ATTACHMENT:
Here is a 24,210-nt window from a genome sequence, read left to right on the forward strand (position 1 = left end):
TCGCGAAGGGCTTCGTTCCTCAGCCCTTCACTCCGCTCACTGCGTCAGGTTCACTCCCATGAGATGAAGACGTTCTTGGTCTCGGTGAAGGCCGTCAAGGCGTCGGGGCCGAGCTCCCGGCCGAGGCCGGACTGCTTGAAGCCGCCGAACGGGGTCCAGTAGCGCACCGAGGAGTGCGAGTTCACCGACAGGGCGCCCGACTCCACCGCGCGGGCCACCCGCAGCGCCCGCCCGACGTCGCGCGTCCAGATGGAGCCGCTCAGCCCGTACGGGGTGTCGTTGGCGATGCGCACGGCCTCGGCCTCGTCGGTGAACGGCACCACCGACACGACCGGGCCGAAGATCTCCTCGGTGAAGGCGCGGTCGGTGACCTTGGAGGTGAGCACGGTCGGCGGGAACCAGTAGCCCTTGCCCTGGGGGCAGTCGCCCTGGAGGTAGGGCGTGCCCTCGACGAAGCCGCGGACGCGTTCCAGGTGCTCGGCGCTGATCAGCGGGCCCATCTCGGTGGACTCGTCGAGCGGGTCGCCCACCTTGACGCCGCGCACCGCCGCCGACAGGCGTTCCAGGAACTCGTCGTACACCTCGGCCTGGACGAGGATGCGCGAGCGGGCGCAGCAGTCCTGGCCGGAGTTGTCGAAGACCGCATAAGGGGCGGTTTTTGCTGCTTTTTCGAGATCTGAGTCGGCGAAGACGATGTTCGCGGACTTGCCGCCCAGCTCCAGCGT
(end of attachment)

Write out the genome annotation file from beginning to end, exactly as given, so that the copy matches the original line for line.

Here is a 24,210-nt window from a genome sequence, read left to right on the forward strand (position 1 = left end):
TCGCGAAGGGCTTCGTTCCTCAGCCCTTCACTCCGCTCACTGCGTCAGGTTCACTCCCATGAGATGAAGACGTTCTTGGTCTCGGTGAAGGCCGTCAAGGCGTCGGGGCCGAGCTCCCGGCCGAGGCCGGACTGCTTGAAGCCGCCGAACGGGGTCCAGTAGCGCACCGAGGAGTGCGAGTTCACCGACAGGGCGCCCGACTCCACCGCGCGGGCCACCCGCAGCGCCCGCCCGACGTCGCGCGTCCAGATGGAGCCGCTCAGCCCGTACGGGGTGTCGTTGGCGATGCGCACGGCCTCGGCCTCGTCGGTGAACGGCACCACCGACACGACCGGGCCGAAGATCTCCTCGGTGAAGGCGCGGTCGGTGACCTTGGAGGTGAGCACGGTCGGCGGGAACCAGTAGCCCTTGCCCTGGGGGCAGTCGCCCTGGAGGTAGGGCGTGCCCTCGACGAAGCCGCGGACGCGTTCCAGGTGCTCGGCGCTGATCAGCGGGCCCATCTCGGTGGACTCGTCGAGCGGGTCGCCCACCTTGACGCCGCGCACCGCCGCCGACAGGCGTTCCAGGAACTCGTCGTACACCTCGGCCTGGACGAGGATGCGCGAGCGGGCGCAGCAGTCCTGGCCGGAGTTGTCGAAGACCGCATAAGGGGCGGTTTTTGCTGCTTTTTCGAGATCTGAGTCGGCGAAGACGATGTTCGCGGACTTGCCGCCCAGCTCCAGCGT